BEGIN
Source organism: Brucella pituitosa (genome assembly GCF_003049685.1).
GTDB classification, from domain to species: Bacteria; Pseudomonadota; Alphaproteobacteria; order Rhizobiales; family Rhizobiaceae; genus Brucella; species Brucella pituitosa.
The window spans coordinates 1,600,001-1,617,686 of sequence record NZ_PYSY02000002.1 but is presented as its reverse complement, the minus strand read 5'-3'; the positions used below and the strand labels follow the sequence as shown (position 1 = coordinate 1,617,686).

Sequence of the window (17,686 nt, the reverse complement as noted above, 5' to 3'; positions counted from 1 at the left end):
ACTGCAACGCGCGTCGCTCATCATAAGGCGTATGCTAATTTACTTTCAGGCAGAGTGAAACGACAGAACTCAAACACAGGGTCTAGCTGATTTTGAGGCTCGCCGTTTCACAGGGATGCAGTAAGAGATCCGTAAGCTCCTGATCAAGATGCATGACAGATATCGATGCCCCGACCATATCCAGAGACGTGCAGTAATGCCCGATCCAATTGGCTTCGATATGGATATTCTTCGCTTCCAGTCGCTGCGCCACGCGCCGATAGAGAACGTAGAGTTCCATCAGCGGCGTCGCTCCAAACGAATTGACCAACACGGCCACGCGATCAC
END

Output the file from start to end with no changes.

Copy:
Source organism: Brucella pituitosa (genome assembly GCF_003049685.1).
GTDB classification, from domain to species: Bacteria; Pseudomonadota; Alphaproteobacteria; order Rhizobiales; family Rhizobiaceae; genus Brucella; species Brucella pituitosa.
The window spans coordinates 1,600,001-1,617,686 of sequence record NZ_PYSY02000002.1 but is presented as its reverse complement, the minus strand read 5'-3'; the positions used below and the strand labels follow the sequence as shown (position 1 = coordinate 1,617,686).

Sequence of the window (17,686 nt, the reverse complement as noted above, 5' to 3'; positions counted from 1 at the left end):
ACTGCAACGCGCGTCGCTCATCATAAGGCGTATGCTAATTTACTTTCAGGCAGAGTGAAACGACAGAACTCAAACACAGGGTCTAGCTGATTTTGAGGCTCGCCGTTTCACAGGGATGCAGTAAGAGATCCGTAAGCTCCTGATCAAGATGCATGACAGATATCGATGCCCCGACCATATCCAGAGACGTGCAGTAATGCCCGATCCAATTGGCTTCGATATGGATATTCTTCGCTTCCAGTCGCTGCGCCACGCGCCGATAGAGAACGTAGAGTTCCATCAGCGGCGTCGCTCCAAACGAATTGACCAACACGGCCACGCGATCAC